Court rules that title was likely to create 'confusion' in marketplace
A federal judge has put a halt to plans to release a parody of “The Hobbit” just days before Warner Bros. and New Line release their first pic in the trilogy of the J.R.R. Tolkien story.
U.S. District Judge Philip Gutierrez issued a temporary restraining order barring Global Asylum Inc.’s “mockbuster” under the title “Age of Hobbits,” ruling that the project was likely to cause confusion in the marketplace. The judge asserted that Warner Bros. and other plaintiffs were likely to prevail in their claim that the parody infringes on their trademarks.
Gutierrez cited evidence from Nielsen National Research Group showing that about 30% to 40% of respondents “exhibited confusion about the source of ‘Age of Hobbits.'” He noted that in general, confusion levels of 25% to 50% provide “solid support” for a finding of likelihood of confusion.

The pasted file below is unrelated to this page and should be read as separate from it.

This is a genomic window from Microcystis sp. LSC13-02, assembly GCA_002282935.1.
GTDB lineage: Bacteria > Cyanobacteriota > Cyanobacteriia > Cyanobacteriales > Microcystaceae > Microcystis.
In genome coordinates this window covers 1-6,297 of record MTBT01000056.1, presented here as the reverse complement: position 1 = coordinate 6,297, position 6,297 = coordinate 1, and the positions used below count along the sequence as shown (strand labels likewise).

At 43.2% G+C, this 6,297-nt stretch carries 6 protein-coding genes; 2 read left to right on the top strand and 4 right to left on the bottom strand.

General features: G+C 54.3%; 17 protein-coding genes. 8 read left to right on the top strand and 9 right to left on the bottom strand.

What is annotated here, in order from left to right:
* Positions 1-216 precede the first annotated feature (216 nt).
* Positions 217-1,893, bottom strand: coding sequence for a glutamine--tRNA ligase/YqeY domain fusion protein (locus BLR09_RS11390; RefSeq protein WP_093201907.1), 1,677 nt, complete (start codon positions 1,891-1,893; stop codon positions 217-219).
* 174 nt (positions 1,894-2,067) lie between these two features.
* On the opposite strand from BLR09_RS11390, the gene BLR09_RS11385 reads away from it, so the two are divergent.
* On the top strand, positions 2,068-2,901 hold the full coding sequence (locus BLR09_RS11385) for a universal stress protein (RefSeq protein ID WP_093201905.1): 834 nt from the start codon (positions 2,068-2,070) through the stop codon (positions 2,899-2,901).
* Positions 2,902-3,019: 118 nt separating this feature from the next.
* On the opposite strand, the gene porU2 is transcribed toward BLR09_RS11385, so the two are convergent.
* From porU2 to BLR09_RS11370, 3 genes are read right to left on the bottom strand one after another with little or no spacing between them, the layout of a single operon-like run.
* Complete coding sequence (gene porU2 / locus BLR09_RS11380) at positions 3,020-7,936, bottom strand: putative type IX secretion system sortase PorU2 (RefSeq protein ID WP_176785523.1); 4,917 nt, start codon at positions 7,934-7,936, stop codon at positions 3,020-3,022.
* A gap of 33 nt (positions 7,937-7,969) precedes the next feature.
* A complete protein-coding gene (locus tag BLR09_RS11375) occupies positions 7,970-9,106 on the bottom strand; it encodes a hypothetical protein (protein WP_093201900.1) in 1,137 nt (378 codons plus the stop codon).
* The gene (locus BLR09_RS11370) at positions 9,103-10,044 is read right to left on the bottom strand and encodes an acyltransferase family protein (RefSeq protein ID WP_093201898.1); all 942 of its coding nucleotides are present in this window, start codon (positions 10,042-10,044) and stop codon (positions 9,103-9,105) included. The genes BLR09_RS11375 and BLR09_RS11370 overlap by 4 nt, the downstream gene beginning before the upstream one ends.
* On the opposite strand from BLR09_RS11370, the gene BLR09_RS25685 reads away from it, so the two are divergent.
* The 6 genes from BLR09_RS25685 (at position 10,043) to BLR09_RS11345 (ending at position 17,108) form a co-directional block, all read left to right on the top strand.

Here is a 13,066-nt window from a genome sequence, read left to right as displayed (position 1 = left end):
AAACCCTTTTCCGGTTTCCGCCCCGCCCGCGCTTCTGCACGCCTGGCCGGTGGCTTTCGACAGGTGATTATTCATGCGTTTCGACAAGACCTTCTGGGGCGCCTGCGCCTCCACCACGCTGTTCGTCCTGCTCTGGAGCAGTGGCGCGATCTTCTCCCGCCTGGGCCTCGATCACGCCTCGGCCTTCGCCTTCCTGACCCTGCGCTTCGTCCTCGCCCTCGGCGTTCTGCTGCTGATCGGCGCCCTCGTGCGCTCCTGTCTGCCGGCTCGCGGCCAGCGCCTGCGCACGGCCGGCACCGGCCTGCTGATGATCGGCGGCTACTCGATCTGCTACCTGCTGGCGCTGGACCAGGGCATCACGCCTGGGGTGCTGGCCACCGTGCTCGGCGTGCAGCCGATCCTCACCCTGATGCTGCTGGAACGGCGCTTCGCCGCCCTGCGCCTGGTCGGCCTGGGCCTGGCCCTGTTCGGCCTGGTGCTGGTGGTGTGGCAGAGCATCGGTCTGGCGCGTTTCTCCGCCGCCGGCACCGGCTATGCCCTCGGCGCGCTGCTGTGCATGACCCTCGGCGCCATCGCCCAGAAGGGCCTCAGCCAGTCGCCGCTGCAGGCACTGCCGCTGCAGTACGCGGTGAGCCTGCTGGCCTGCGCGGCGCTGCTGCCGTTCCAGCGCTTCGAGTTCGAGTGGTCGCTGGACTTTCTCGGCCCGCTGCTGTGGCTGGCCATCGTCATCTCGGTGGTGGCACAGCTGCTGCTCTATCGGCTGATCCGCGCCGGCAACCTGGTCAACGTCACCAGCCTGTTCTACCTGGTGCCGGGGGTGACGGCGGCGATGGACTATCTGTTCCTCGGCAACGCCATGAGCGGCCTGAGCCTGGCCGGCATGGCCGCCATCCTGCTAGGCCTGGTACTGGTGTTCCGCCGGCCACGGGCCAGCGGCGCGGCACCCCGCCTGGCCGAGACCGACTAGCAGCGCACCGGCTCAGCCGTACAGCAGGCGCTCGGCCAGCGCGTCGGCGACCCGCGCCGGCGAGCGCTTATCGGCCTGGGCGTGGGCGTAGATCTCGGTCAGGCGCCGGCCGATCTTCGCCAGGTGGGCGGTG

Asylum contended that the film’s title referred to an ancient Indonesian sub-species and was not intended to relate to Tolkien’s fantasy, Gutierrez noted, but he wrote that the terms are not unrelated. Scientists came up with the nickname for the Indonesian sub-species because they resembled Tolkien’s characters.
“The release date of December 11 — three days before the release of ‘The Hobbit: An Unexpected Journey’ — provides additional evidence that Asylum intended to profit by associating its film with plaintiffs’ work,” he wrote.
Gutierrez scheduled a hearing for Jan. 28 to decide it the temporary restraining order should become a preliminary injunction.
Other plaintiffs in the case were MGM and the Saul Zaentz Co.